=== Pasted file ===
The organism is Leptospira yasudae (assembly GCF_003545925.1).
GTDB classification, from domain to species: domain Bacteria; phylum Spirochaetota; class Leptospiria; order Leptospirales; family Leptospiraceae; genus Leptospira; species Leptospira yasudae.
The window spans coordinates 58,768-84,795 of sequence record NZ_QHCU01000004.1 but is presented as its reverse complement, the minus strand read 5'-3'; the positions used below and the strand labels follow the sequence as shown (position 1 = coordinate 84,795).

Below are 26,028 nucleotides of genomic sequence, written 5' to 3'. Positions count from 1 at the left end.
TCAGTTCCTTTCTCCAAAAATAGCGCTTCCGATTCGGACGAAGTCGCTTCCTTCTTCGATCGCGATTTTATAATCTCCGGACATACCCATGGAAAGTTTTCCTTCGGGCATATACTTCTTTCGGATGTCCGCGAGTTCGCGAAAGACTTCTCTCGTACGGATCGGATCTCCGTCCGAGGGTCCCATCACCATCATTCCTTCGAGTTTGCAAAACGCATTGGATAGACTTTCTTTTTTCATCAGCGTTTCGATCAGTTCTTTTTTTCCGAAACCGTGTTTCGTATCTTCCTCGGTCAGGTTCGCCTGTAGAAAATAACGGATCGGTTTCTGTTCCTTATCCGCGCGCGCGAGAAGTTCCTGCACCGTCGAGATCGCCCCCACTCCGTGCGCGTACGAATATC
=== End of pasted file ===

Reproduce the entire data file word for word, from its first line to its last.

The organism is Leptospira yasudae (assembly GCF_003545925.1).
GTDB classification, from domain to species: domain Bacteria; phylum Spirochaetota; class Leptospiria; order Leptospirales; family Leptospiraceae; genus Leptospira; species Leptospira yasudae.
The window spans coordinates 58,768-84,795 of sequence record NZ_QHCU01000004.1 but is presented as its reverse complement, the minus strand read 5'-3'; the positions used below and the strand labels follow the sequence as shown (position 1 = coordinate 84,795).

Below are 26,028 nucleotides of genomic sequence, written 5' to 3'. Positions count from 1 at the left end.
TCAGTTCCTTTCTCCAAAAATAGCGCTTCCGATTCGGACGAAGTCGCTTCCTTCTTCGATCGCGATTTTATAATCTCCGGACATACCCATGGAAAGTTTTCCTTCGGGCATATACTTCTTTCGGATGTCCGCGAGTTCGCGAAAGACTTCTCTCGTACGGATCGGATCTCCGTCCGAGGGTCCCATCACCATCATTCCTTCGAGTTTGCAAAACGCATTGGATAGACTTTCTTTTTTCATCAGCGTTTCGATCAGTTCTTTTTTTCCGAAACCGTGTTTCGTATCTTCCTCGGTCAGGTTCGCCTGTAGAAAATAACGGATCGGTTTCTGTTCCTTATCCGCGCGCGCGAGAAGTTCCTGCACCGTCGAGATCGCCCCCACTCCGTGCGCGTACGAATATC